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Re: What is big law really like?

Postby Big Shrimpin » Thu Dec 06, 2012 5:08 pm

dingbat wrote:
scifiguy wrote:re: all nighters

Are these literal all nighters in that you literally do not sleep for 24 hours+ or more like you guys sleep just a few hours/night, but work very extended, long hours?

And would literal 24/7 kind all nighters require you to spend the entire time in the office itself? Or can you work from home part of the time? I mean, this sounds like a dumb question, but how do you shower/brush your teeth in that case? :|

I strongly recommend keeping a spare toothbrush, razor and underwear in a drawer


Yeh, or, like me, be located 1 block away from a Brooks Brothers.

Nothing worse than staying all night. I don't think I've eaten a meal with my SO since October.

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scifiguy
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Re: What is big law really like?

Postby scifiguy » Thu Dec 06, 2012 5:35 pm

Big Shrimpin wrote:
dingbat wrote:
scifiguy wrote:re: all nighters

Are these literal all nighters in that you literally do not sleep for 24 hours+ or more like you guys sleep just a few hours/night, but work very extended, long hours?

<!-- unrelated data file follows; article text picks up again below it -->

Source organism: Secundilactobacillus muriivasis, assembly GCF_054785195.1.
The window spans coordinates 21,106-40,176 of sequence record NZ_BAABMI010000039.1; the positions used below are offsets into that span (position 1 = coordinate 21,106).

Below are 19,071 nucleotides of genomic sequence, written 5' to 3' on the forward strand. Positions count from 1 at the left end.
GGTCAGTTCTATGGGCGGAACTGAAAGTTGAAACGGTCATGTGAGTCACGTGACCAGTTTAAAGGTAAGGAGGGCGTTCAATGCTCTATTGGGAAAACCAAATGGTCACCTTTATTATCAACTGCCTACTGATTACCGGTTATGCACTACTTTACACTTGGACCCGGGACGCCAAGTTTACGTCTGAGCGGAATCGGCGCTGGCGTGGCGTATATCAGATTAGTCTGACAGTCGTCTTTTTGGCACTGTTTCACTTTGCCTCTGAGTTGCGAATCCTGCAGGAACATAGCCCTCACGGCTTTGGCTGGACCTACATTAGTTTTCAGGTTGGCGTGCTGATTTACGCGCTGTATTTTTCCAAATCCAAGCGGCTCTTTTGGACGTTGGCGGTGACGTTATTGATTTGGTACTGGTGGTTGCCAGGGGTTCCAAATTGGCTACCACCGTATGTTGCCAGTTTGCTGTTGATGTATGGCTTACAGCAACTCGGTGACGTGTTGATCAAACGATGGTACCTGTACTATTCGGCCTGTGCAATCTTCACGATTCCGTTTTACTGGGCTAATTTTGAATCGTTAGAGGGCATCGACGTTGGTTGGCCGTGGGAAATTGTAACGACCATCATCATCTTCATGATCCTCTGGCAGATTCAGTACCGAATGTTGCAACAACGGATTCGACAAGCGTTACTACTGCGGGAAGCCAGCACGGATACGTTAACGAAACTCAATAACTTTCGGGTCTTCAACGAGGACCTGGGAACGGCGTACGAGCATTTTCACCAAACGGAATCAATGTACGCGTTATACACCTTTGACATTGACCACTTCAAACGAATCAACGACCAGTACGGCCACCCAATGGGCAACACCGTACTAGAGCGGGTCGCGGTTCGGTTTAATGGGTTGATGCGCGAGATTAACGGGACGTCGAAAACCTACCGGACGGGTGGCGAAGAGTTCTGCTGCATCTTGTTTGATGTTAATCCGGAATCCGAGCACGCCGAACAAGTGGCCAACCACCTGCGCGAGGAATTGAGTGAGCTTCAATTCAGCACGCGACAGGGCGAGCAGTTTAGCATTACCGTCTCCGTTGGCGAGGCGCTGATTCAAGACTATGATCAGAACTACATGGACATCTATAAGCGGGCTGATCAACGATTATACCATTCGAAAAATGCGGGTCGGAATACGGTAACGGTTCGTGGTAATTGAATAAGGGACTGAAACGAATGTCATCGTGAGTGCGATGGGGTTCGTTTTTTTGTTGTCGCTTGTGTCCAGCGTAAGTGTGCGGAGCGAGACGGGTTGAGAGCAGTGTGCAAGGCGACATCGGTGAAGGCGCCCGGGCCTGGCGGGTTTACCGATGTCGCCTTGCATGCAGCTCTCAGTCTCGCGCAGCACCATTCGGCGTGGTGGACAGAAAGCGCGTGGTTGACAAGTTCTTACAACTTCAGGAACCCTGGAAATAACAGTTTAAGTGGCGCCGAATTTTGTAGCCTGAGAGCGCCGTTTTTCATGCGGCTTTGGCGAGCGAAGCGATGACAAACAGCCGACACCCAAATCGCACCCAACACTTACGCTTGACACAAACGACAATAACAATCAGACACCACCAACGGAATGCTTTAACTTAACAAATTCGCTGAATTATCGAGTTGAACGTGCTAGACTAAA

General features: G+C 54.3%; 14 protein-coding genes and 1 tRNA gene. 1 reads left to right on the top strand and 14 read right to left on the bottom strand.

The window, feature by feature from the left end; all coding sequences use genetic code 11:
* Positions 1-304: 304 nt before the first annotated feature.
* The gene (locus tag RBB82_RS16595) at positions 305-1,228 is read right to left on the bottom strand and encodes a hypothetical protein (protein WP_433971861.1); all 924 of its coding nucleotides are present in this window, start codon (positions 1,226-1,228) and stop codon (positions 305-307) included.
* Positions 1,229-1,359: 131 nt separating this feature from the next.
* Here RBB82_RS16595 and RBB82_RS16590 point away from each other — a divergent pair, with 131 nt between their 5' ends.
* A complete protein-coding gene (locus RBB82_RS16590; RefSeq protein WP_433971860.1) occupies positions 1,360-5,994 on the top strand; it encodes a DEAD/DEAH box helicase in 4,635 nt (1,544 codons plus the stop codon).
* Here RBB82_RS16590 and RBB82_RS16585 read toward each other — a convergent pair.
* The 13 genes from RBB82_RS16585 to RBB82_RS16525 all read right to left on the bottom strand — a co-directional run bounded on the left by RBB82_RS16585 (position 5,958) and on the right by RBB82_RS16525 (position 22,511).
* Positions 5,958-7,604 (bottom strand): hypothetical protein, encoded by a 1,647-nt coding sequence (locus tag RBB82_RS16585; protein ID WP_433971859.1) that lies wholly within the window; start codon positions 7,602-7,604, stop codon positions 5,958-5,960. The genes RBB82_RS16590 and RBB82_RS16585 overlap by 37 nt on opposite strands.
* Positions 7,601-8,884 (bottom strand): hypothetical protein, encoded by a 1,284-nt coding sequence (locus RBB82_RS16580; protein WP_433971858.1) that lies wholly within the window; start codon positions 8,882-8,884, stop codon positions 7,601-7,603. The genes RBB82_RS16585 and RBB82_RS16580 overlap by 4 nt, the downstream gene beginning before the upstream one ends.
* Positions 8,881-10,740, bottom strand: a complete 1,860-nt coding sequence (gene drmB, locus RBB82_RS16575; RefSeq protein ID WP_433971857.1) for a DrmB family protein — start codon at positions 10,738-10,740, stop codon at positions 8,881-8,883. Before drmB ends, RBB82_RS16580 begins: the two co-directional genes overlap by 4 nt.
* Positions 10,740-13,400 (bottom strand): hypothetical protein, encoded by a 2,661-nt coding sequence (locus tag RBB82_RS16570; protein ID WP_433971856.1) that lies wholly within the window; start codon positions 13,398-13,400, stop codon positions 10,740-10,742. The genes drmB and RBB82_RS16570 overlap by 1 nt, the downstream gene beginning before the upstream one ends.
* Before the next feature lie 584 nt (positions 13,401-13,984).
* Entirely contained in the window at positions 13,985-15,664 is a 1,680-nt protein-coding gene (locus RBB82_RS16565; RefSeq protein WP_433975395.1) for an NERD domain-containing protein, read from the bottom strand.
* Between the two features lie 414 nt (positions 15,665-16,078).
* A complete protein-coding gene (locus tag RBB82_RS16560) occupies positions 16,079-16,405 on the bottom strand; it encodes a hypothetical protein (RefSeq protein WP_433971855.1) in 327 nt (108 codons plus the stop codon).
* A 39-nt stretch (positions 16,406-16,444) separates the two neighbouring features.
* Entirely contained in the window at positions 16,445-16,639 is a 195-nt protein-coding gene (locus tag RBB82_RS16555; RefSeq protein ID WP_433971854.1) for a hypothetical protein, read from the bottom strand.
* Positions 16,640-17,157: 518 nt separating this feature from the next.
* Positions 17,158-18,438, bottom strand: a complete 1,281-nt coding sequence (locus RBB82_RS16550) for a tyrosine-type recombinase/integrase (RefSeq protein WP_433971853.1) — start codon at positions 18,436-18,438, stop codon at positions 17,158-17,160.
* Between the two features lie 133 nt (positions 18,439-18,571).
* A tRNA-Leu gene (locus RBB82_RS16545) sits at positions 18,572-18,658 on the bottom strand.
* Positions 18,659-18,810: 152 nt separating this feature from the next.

And would literal 24/7 kind all nighters require you to spend the entire time in the office itself? Or can you work from home part of the time? I mean, this sounds like a dumb question, but how do you shower/brush your teeth in that case? :|

I strongly recommend keeping a spare toothbrush, razor and underwear in a drawer


Yeh, or, like me, be located 1 block away from a Brooks Brothers.

Nothing worse than staying all night. I don't think I've eaten a meal with my SO since October.


Never been to a Brooks Brothers. You can shave and shower there? Aside from the long hours and not having meals with your SO (sorry to hear about that), do you enjoy the biglaw experirence overall? Are the pros greater than the cons for you?